Air Group Thrives on Global Charters

As chief executive of Avery Dennison Corp., Charles Miller wanted to spread the Pasadena company's office products to Asia. But he balked when he thought about the hassle of sitting around in foreign airports wasting time.

He turned to Air Group Inc., a Van Nuys company that manages corporate jets and arranges charters for businesses and wealthy individuals.

Private jets enabled him to fly to Shanghai, Beijing and Tokyo and back within a few days. He could work comfortably and even get in a nap. Miller traveled extensively with Air Group as he helped expand the company's territory in the mid-1980s, starting in Japan and China.

"The plane gave us the opportunity to see new markets and develop them," Miller said.

Miller retired in 2000, after 21 years heading Avery Dennison, but Air Group is still helping companies expand globally. With offices on both coasts, in the Midwest and in Japan, the company has positioned itself to cater to businesses in a globalized world.

The strategy has helped Air Group weather economic head winds and post-Sept. 11 jitters about flying. The approach has helped it grow; it moved into new facilities this year at crowded Van Nuys Airport and New Jersey's Teterboro Airport.

"Our international travel is up more than ever," said Chief Executive Jon Winthrop, who estimated that the number of international flights the company schedules has risen 30% from a year ago. "Especially with us operating planes in Japan, we have the moniker that we're the international guy."

The company, with 160 employees and revenue of about $77 million a year, manages aircraft the way a building manager maintains apartment complexes. It carries movie stars for studios. It transports executives to airports in the most obscure locations. And it enables high-net-worth individuals to jet off on vacations to wherever and with whomever they wish. These trips often take clients overseas.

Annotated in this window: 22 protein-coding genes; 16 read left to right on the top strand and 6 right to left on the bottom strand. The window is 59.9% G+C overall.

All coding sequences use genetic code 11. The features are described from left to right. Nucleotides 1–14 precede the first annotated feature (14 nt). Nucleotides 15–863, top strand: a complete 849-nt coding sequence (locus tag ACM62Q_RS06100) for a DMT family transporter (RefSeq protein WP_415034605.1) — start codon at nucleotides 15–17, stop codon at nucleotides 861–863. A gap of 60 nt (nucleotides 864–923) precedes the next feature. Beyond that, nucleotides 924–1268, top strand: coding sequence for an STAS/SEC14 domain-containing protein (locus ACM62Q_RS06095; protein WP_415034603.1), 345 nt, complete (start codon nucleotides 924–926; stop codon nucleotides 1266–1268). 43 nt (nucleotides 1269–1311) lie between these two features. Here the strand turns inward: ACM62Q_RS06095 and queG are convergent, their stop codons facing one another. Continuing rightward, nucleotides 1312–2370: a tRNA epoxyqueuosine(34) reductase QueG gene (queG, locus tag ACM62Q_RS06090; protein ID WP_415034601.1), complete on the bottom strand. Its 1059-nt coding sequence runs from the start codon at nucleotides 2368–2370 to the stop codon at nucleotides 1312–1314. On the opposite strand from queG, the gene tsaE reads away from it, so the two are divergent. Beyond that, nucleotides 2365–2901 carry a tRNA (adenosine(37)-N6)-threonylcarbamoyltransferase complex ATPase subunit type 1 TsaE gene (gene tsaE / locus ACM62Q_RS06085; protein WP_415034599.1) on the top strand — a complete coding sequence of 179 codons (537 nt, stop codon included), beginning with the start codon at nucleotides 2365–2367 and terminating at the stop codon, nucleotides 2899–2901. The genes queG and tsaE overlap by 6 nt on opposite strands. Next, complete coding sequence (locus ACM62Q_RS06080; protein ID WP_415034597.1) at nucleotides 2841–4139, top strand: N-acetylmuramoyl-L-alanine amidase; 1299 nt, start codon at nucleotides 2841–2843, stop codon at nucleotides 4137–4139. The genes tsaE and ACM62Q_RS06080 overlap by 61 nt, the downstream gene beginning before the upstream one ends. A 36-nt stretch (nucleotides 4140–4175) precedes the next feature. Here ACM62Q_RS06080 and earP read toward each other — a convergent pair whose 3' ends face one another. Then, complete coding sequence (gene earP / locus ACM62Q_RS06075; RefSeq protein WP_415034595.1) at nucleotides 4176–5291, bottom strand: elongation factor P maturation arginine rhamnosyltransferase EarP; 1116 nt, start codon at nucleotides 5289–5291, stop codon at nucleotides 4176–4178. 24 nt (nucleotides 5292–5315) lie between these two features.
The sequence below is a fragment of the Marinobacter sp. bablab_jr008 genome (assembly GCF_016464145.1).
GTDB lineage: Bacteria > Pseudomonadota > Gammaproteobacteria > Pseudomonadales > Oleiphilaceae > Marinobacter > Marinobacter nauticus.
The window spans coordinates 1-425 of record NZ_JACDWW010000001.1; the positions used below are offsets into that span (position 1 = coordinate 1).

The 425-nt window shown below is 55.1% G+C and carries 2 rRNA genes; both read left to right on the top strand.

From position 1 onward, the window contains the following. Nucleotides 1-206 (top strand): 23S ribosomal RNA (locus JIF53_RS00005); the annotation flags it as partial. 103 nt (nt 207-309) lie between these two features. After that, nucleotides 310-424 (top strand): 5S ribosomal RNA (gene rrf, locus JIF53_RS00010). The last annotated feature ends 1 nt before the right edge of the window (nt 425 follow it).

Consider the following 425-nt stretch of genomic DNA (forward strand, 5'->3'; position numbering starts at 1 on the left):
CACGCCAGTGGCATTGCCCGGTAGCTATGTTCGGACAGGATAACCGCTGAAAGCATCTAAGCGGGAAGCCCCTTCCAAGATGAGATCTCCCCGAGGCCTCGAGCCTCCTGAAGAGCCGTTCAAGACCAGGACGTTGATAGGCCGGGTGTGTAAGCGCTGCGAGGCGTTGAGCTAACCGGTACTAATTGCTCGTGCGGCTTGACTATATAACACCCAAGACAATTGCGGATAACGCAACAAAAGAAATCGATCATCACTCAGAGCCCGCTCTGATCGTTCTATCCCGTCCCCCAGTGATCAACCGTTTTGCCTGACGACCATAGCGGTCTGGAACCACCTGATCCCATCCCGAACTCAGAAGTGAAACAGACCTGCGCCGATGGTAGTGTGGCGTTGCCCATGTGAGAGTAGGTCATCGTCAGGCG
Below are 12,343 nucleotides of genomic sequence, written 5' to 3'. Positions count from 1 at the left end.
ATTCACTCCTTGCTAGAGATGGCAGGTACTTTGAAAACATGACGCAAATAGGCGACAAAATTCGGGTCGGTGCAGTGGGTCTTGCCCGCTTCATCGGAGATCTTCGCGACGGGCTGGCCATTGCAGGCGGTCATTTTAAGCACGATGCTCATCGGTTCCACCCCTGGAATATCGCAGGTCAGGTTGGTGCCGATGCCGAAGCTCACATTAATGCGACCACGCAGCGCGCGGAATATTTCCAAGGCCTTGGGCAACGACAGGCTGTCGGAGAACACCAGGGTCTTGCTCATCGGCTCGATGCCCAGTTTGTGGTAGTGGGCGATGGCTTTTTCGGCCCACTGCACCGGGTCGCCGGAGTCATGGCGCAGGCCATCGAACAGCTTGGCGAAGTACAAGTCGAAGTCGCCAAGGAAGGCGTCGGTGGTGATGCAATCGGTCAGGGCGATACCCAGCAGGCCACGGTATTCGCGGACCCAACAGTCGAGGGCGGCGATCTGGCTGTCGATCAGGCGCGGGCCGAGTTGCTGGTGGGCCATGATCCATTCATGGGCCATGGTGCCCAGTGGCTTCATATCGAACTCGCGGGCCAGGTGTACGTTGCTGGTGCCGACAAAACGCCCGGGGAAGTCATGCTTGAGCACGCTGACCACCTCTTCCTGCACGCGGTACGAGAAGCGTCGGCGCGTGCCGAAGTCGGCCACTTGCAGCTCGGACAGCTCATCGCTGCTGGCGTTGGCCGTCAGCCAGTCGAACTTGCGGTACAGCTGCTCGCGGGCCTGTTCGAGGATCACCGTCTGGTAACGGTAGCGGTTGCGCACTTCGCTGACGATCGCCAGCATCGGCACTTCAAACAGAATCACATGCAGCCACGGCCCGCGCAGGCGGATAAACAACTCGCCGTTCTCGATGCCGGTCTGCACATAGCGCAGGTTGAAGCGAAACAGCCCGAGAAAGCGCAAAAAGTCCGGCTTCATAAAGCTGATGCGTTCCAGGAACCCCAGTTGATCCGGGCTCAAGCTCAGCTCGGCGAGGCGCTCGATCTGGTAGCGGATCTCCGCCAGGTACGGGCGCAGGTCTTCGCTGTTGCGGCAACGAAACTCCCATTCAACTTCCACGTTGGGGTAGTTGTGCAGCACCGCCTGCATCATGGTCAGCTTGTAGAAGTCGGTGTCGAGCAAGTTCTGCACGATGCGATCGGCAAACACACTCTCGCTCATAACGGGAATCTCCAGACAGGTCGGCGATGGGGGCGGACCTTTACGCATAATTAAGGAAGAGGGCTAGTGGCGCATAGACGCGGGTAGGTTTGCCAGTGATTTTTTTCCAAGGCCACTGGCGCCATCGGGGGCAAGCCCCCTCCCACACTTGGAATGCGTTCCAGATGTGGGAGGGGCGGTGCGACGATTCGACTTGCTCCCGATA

"As the marketplace becomes increasingly global, businesses need to reach destinations far from their headquarters," said Dan Hubbard, spokesman for the Washington-based National Business Aviation Assn.

The business aviation industry slumped after 9/11 as companies cut costs and worried about the dangers of flying, Hubbard said. But now it's on the rebound, with renewed flying confidence and economic health, he said. After the 2001 terrorist attacks, the number of hours flown annually by noncommercial airplanes dropped below 4.5 million and didn't surpass 5 million until 2004, according to the Federal Aviation Administration.

Executives like using a private plane because they can hold confidential meetings during the flight and don't have to waste time transferring to increasingly smaller aircraft to get to hard-to-reach destinations, Hubbard said. And they avoid the hassle of wading through security required at airports serving commercial airlines.

It takes a special kind of company to have the expertise and equipment to fly overseas, said James Coyne, president of the National Air Transportation Assn. Of the 3,000 general aviation companies -- the industry term for noncommercial and nonmilitary operations -- only about 30 specialize in overseas travel. Air Group is one of the biggest of these, he said.

"It's a totally different world flying into airports in Vietnam and China than it is flying into JFK or LAX," he said. "Just about every element of the flight is totally different," including the language spoken at the airport and the logistics of getting fuel and storing a plane.